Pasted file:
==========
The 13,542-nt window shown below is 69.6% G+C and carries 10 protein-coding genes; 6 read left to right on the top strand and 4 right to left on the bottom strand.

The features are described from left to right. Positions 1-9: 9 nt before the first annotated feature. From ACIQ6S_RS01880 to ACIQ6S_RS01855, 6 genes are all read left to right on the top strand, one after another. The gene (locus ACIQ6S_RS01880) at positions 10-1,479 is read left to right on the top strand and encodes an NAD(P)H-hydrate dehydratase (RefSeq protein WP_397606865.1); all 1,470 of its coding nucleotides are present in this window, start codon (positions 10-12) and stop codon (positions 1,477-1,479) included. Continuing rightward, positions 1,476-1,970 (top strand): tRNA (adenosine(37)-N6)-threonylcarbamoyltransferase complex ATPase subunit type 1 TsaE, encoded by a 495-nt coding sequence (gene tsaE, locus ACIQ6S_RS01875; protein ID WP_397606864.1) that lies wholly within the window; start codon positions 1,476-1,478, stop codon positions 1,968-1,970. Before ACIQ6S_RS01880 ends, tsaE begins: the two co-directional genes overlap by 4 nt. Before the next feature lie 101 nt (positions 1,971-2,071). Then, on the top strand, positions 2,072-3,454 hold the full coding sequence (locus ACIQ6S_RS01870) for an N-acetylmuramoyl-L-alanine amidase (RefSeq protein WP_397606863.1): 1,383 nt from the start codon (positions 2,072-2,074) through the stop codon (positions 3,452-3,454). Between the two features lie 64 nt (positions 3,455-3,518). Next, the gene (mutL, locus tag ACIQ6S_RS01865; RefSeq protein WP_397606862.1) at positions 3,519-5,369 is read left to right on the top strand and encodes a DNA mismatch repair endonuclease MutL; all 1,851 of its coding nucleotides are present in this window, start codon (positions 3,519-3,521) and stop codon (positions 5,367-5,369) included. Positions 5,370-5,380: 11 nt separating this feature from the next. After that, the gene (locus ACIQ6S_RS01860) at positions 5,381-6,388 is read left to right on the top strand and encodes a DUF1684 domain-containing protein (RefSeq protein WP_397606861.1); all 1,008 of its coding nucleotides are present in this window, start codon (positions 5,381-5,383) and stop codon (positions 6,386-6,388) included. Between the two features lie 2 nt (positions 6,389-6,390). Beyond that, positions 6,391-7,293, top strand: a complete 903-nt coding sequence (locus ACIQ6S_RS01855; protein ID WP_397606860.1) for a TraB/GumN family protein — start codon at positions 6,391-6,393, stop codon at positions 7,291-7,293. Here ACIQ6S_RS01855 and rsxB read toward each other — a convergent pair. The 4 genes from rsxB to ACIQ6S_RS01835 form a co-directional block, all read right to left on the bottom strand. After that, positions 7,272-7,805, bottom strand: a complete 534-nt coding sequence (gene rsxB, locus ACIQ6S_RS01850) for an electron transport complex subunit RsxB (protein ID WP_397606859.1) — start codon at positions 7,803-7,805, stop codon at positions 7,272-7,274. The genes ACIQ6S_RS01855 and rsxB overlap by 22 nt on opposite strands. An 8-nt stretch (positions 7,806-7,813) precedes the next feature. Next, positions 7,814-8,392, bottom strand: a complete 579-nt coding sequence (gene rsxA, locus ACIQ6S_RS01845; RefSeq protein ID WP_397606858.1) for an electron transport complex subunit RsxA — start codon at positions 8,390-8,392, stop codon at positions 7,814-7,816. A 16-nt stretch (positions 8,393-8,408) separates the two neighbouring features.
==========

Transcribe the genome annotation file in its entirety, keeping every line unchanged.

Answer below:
The 13,542-nt window shown below is 69.6% G+C and carries 10 protein-coding genes; 6 read left to right on the top strand and 4 right to left on the bottom strand.

The features are described from left to right. Positions 1-9: 9 nt before the first annotated feature. From ACIQ6S_RS01880 to ACIQ6S_RS01855, 6 genes are all read left to right on the top strand, one after another. The gene (locus ACIQ6S_RS01880) at positions 10-1,479 is read left to right on the top strand and encodes an NAD(P)H-hydrate dehydratase (RefSeq protein WP_397606865.1); all 1,470 of its coding nucleotides are present in this window, start codon (positions 10-12) and stop codon (positions 1,477-1,479) included. Continuing rightward, positions 1,476-1,970 (top strand): tRNA (adenosine(37)-N6)-threonylcarbamoyltransferase complex ATPase subunit type 1 TsaE, encoded by a 495-nt coding sequence (gene tsaE, locus ACIQ6S_RS01875; protein ID WP_397606864.1) that lies wholly within the window; start codon positions 1,476-1,478, stop codon positions 1,968-1,970. Before ACIQ6S_RS01880 ends, tsaE begins: the two co-directional genes overlap by 4 nt. Before the next feature lie 101 nt (positions 1,971-2,071). Then, on the top strand, positions 2,072-3,454 hold the full coding sequence (locus ACIQ6S_RS01870) for an N-acetylmuramoyl-L-alanine amidase (RefSeq protein WP_397606863.1): 1,383 nt from the start codon (positions 2,072-2,074) through the stop codon (positions 3,452-3,454). Between the two features lie 64 nt (positions 3,455-3,518). Next, the gene (mutL, locus tag ACIQ6S_RS01865; RefSeq protein WP_397606862.1) at positions 3,519-5,369 is read left to right on the top strand and encodes a DNA mismatch repair endonuclease MutL; all 1,851 of its coding nucleotides are present in this window, start codon (positions 3,519-3,521) and stop codon (positions 5,367-5,369) included. Positions 5,370-5,380: 11 nt separating this feature from the next. After that, the gene (locus ACIQ6S_RS01860) at positions 5,381-6,388 is read left to right on the top strand and encodes a DUF1684 domain-containing protein (RefSeq protein WP_397606861.1); all 1,008 of its coding nucleotides are present in this window, start codon (positions 5,381-5,383) and stop codon (positions 6,386-6,388) included. Between the two features lie 2 nt (positions 6,389-6,390). Beyond that, positions 6,391-7,293, top strand: a complete 903-nt coding sequence (locus ACIQ6S_RS01855; protein ID WP_397606860.1) for a TraB/GumN family protein — start codon at positions 6,391-6,393, stop codon at positions 7,291-7,293. Here ACIQ6S_RS01855 and rsxB read toward each other — a convergent pair. The 4 genes from rsxB to ACIQ6S_RS01835 form a co-directional block, all read right to left on the bottom strand. After that, positions 7,272-7,805, bottom strand: a complete 534-nt coding sequence (gene rsxB, locus ACIQ6S_RS01850) for an electron transport complex subunit RsxB (protein ID WP_397606859.1) — start codon at positions 7,803-7,805, stop codon at positions 7,272-7,274. The genes ACIQ6S_RS01855 and rsxB overlap by 22 nt on opposite strands. An 8-nt stretch (positions 7,806-7,813) precedes the next feature. Next, positions 7,814-8,392, bottom strand: a complete 579-nt coding sequence (gene rsxA, locus ACIQ6S_RS01845; RefSeq protein ID WP_397606858.1) for an electron transport complex subunit RsxA — start codon at positions 8,390-8,392, stop codon at positions 7,814-7,816. A 16-nt stretch (positions 8,393-8,408) separates the two neighbouring features.